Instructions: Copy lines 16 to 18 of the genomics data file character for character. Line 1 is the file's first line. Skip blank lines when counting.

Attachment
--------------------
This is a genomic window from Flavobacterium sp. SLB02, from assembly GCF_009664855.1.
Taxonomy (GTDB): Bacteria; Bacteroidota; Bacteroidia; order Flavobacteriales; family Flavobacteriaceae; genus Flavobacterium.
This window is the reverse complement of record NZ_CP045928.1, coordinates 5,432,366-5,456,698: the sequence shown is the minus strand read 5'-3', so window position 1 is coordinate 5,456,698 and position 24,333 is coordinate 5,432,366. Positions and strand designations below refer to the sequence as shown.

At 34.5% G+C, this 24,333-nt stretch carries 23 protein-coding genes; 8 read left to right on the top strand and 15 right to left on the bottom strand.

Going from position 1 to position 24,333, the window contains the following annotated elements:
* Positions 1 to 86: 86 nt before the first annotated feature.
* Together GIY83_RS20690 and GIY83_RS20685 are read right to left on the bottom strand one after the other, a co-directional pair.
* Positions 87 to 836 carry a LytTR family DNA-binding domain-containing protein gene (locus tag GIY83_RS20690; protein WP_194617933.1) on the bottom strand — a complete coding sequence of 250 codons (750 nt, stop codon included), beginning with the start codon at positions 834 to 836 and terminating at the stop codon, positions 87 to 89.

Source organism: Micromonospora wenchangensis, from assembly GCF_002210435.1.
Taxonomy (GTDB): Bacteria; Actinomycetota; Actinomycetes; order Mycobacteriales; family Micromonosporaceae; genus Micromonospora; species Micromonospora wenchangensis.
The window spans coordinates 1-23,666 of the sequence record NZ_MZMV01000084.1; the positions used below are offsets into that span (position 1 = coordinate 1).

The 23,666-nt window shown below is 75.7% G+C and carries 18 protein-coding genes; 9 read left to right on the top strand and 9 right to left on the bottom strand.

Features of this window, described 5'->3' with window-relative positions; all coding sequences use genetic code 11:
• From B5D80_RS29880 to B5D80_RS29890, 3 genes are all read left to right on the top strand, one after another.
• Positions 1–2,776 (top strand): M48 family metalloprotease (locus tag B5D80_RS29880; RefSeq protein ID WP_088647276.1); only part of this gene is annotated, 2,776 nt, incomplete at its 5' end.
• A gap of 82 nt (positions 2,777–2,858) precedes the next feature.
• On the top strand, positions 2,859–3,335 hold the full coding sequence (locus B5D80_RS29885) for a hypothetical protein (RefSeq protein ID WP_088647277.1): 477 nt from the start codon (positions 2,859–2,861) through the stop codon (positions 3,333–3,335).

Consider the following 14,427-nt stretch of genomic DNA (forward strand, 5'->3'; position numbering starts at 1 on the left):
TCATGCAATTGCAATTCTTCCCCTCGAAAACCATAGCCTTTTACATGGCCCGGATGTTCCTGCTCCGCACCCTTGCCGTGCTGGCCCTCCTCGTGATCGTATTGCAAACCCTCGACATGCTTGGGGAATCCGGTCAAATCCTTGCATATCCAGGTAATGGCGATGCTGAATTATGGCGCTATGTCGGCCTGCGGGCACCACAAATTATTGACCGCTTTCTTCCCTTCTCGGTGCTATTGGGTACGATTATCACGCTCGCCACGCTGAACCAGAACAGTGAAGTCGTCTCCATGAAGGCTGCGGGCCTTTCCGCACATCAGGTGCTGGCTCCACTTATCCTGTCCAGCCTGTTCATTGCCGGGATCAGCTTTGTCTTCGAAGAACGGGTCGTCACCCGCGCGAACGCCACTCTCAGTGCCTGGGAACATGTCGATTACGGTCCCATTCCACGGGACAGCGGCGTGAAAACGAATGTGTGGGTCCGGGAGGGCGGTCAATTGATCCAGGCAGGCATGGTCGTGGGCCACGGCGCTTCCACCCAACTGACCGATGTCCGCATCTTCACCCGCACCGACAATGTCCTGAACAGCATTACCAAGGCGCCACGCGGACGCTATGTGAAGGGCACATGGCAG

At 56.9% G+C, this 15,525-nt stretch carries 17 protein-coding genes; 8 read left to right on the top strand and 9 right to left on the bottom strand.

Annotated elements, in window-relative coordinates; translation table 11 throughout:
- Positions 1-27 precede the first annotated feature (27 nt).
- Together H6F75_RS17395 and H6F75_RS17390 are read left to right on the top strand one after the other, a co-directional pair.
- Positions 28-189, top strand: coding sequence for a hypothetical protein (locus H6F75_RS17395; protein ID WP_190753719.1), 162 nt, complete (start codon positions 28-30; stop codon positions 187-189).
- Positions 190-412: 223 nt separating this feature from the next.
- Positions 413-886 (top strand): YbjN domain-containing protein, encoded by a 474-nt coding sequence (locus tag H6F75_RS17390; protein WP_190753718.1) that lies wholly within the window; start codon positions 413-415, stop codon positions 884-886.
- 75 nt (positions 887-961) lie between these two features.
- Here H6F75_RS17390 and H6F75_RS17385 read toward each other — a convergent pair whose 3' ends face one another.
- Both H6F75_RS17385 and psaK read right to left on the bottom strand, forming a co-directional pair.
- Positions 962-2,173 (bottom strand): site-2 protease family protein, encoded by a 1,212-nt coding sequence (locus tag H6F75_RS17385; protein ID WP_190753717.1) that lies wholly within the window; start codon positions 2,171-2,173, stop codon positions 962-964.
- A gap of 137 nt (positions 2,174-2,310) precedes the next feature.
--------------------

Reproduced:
• A gap of 82 nt (positions 2,777–2,858) precedes the next feature.
• On the top strand, positions 2,859–3,335 hold the full coding sequence (locus B5D80_RS29885) for a hypothetical protein (RefSeq protein ID WP_088647277.1): 477 nt from the start codon (positions 2,859–2,861) through the stop codon (positions 3,333–3,335).

Consider the following 14,427-nt stretch of genomic DNA (forward strand, 5'->3'; position numbering starts at 1 on the left):